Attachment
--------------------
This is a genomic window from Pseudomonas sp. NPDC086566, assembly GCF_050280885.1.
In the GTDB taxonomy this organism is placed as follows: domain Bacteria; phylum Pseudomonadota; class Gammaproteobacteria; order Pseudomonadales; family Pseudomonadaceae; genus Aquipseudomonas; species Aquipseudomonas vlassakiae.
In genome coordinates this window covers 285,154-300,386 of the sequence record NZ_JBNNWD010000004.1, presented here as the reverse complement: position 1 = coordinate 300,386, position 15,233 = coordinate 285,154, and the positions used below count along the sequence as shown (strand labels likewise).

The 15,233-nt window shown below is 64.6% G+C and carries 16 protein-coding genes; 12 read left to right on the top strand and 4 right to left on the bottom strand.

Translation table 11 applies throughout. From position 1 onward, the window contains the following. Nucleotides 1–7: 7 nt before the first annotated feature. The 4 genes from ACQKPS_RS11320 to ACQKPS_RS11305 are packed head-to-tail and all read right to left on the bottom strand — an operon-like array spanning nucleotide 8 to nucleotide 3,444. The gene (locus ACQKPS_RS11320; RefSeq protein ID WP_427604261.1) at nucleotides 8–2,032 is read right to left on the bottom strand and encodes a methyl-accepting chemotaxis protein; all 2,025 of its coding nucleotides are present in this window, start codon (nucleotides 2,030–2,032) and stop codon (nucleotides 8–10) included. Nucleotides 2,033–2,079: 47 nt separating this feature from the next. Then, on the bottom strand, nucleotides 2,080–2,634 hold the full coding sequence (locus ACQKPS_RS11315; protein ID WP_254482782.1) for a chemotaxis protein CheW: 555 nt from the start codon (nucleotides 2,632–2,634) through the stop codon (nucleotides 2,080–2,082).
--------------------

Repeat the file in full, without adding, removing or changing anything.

This is a genomic window from Pseudomonas sp. NPDC086566, assembly GCF_050280885.1.
In the GTDB taxonomy this organism is placed as follows: domain Bacteria; phylum Pseudomonadota; class Gammaproteobacteria; order Pseudomonadales; family Pseudomonadaceae; genus Aquipseudomonas; species Aquipseudomonas vlassakiae.
In genome coordinates this window covers 285,154-300,386 of the sequence record NZ_JBNNWD010000004.1, presented here as the reverse complement: position 1 = coordinate 300,386, position 15,233 = coordinate 285,154, and the positions used below count along the sequence as shown (strand labels likewise).

The 15,233-nt window shown below is 64.6% G+C and carries 16 protein-coding genes; 12 read left to right on the top strand and 4 right to left on the bottom strand.

Translation table 11 applies throughout. From position 1 onward, the window contains the following. Nucleotides 1–7: 7 nt before the first annotated feature. The 4 genes from ACQKPS_RS11320 to ACQKPS_RS11305 are packed head-to-tail and all read right to left on the bottom strand — an operon-like array spanning nucleotide 8 to nucleotide 3,444. The gene (locus ACQKPS_RS11320; RefSeq protein ID WP_427604261.1) at nucleotides 8–2,032 is read right to left on the bottom strand and encodes a methyl-accepting chemotaxis protein; all 2,025 of its coding nucleotides are present in this window, start codon (nucleotides 2,030–2,032) and stop codon (nucleotides 8–10) included. Nucleotides 2,033–2,079: 47 nt separating this feature from the next. Then, on the bottom strand, nucleotides 2,080–2,634 hold the full coding sequence (locus ACQKPS_RS11315; protein ID WP_254482782.1) for a chemotaxis protein CheW: 555 nt from the start codon (nucleotides 2,632–2,634) through the stop codon (nucleotides 2,080–2,082).